Israel's new U.N. ambassador, Danny Danon, accused Palestinian President Mahmoud Abbas of "dangerous incitement" against Israel with what he called "hate-filled speech," including claims that Israel is trying to change the status quo at the hilltop Jerusalem compound. The shrine is revered by Muslims as the spot where Prophet Muhammad ascended to heaven and by Jews as the home of their biblical Temples.
Over the past month, eight Israelis have been killed in Palestinian attacks, most of them stabbings. During the same period, 36 Palestinians were killed by Israeli fire — 15 labeled by Israel as attackers, and the others in clashes between stone-throwers and Israeli troops.
Most of the attacks on Israelis were carried out by Palestinians with no known ties to militant groups. Palestinian factions, including Abbas' Fatah and its rival, the Islamic militant Hamas, have mainly been involved in organizing stone-throwing protests in the West Bank and on the Israel-Gaza border.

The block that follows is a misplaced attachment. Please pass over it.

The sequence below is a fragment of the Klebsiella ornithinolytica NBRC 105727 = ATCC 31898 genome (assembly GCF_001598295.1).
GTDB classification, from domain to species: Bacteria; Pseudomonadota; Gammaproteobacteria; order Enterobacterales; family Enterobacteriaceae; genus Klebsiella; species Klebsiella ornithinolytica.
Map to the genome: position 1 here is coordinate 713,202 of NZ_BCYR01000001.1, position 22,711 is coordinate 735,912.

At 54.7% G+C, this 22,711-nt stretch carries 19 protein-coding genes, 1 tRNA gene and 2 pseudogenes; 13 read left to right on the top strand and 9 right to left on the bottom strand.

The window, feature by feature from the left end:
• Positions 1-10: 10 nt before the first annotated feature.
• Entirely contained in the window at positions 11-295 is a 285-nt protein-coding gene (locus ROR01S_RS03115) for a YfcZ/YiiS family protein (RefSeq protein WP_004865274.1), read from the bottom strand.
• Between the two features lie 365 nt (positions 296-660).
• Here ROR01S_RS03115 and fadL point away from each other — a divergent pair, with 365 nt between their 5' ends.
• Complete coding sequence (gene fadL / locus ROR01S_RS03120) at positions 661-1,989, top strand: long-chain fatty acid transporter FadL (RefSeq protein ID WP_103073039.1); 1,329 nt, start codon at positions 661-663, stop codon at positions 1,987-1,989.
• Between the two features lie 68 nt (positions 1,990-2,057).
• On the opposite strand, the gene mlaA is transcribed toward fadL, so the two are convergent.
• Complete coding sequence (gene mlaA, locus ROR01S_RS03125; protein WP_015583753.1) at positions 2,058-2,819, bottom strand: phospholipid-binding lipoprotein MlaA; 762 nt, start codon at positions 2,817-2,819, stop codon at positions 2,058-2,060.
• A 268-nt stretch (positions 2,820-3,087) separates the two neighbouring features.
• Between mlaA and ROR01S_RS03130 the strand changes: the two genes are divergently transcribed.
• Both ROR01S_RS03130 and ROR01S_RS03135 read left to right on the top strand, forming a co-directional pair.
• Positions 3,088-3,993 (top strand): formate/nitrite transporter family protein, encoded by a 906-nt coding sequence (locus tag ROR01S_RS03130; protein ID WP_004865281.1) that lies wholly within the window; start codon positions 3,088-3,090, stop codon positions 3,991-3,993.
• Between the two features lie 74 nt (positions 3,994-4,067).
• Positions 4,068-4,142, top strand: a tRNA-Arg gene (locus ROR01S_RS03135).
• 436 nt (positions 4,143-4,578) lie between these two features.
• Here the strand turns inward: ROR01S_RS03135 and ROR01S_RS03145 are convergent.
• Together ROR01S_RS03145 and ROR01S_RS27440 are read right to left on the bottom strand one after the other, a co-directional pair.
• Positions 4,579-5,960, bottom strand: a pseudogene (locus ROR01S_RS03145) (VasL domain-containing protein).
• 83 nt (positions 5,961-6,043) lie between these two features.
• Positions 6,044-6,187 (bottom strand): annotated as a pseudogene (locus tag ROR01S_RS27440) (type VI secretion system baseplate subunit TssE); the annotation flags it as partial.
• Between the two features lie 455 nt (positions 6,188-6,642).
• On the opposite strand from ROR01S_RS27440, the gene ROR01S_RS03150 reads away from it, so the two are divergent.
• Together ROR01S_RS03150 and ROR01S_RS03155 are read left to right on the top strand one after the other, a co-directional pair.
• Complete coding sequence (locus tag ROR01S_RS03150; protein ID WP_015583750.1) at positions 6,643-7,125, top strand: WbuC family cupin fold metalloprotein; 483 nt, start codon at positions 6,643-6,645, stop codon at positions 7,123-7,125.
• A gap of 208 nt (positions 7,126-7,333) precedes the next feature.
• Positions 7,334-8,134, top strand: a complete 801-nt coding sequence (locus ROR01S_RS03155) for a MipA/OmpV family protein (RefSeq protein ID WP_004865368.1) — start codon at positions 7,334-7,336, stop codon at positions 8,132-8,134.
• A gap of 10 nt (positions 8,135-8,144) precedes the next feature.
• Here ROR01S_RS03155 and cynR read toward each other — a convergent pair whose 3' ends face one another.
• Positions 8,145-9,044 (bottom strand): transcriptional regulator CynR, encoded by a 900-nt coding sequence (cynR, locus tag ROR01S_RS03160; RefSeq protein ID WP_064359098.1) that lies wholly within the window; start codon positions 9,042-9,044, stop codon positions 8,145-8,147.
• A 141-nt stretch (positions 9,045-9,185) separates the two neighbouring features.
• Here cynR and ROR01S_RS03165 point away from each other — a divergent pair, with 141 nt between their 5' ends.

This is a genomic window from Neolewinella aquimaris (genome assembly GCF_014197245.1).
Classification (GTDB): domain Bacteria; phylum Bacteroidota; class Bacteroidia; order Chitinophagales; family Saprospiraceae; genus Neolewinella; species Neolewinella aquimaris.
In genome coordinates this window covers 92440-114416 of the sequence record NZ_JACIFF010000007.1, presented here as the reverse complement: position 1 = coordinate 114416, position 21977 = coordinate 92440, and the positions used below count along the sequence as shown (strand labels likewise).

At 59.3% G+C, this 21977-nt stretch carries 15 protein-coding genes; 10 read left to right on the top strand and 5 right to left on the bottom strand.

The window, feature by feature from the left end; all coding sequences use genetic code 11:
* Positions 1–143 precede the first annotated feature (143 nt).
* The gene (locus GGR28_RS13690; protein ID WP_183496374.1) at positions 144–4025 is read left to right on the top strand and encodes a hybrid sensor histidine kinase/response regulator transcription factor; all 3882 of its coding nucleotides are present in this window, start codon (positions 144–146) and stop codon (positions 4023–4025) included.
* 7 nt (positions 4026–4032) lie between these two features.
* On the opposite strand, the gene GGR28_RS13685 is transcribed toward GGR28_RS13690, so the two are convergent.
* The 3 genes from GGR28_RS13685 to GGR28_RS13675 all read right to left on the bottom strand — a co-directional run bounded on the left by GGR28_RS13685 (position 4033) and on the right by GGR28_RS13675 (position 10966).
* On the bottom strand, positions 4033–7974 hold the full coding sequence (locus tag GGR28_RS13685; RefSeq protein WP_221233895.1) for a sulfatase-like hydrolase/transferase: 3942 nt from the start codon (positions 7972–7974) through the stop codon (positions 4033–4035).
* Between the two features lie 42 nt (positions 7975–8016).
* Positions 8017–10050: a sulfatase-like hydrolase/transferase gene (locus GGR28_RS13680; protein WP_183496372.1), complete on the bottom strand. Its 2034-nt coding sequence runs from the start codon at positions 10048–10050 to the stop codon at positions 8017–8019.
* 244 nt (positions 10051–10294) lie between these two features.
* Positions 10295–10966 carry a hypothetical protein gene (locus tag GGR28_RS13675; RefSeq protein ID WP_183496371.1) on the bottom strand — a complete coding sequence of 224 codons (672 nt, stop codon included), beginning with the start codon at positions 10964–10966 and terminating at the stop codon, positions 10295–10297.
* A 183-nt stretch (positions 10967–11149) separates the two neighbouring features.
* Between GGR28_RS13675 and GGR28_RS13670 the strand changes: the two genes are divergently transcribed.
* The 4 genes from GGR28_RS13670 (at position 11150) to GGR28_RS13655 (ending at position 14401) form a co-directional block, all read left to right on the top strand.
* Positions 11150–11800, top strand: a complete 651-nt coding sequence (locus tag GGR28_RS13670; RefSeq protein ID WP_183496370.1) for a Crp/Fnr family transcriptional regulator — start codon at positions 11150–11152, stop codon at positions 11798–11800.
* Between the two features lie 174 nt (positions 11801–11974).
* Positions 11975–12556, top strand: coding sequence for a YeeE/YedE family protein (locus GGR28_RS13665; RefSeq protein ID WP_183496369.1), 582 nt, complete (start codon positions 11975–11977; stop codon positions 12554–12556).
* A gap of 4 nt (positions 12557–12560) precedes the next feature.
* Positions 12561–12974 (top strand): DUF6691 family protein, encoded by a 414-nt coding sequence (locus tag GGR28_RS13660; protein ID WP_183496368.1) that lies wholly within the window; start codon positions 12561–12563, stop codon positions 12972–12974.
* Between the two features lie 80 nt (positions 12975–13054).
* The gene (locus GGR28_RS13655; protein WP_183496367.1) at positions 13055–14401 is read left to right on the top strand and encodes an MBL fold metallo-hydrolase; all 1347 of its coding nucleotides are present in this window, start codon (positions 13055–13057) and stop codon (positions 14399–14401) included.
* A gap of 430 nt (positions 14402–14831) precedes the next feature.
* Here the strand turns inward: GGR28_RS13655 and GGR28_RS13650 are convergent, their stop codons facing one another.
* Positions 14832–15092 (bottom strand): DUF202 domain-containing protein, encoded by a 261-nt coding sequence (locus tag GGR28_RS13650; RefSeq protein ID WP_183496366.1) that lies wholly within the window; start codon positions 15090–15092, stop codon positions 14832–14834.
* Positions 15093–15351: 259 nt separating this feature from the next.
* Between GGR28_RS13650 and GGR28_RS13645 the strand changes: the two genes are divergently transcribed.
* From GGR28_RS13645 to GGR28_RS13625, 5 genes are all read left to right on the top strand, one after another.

On Friday, hundreds joined protests after Muslim noon prayers, after Palestinian factions called for a "day of rage."
Israeli troops opened fire in several locations, killing three Palestinians, including two in Gaza and a 19-year-old in the town of Beit Furik in the West Bank.
Munadil Hanani, a protest organizer in Beit Furik, said hundreds of Palestinians walked to an Israeli military post on the outskirts of the town and threw stones at troops who responded with live rounds and rubber-coated steel pellets. "They were very angry and wanted to attack the soldiers," he said of the stone-throwers, most of them teens.